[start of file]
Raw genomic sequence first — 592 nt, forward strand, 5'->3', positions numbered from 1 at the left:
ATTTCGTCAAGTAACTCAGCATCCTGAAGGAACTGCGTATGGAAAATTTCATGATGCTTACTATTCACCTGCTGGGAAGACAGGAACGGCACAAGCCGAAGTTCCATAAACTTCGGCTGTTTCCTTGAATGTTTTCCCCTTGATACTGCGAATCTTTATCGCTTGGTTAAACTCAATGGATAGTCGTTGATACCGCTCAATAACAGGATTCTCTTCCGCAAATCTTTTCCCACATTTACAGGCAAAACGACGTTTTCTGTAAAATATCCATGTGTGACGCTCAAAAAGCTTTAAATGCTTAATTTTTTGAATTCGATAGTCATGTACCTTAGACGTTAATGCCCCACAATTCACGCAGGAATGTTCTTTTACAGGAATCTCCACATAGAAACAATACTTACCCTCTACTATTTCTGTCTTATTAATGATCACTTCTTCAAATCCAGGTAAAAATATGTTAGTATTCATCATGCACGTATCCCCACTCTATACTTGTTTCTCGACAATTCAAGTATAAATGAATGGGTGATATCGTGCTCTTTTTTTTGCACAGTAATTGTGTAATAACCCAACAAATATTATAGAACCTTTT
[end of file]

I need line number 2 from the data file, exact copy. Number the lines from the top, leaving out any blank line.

ATTTCGTCAAGTAACTCAGCATCCTGAAGGAACTGCGTATGGAAAATTTCATGATGCTTACTATTCACCTGCTGGGAAGACAGGAACGGCACAAGCCGAAGTTCCATAAACTTCGGCTGTTTCCTTGAATGTTTTCCCCTTGATACTGCGAATCTTTATCGCTTGGTTAAACTCAATGGATAGTCGTTGATACCGCTCAATAACAGGATTCTCTTCCGCAAATCTTTTCCCACATTTACAGGCAAAACGACGTTTTCTGTAAAATATCCATGTGTGACGCTCAAAAAGCTTTAAATGCTTAATTTTTTGAATTCGATAGTCATGTACCTTAGACGTTAATGCCCCACAATTCACGCAGGAATGTTCTTTTACAGGAATCTCCACATAGAAACAATACTTACCCTCTACTATTTCTGTCTTATTAATGATCACTTCTTCAAATCCAGGTAAAAATATGTTAGTATTCATCATGCACGTATCCCCACTCTATACTTGTTTCTCGACAATTCAAGTATAAATGAATGGGTGATATCGTGCTCTTTTTTTTGCACAGTAATTGTGTAATAACCCAACAAATATTATAGAACCTTTT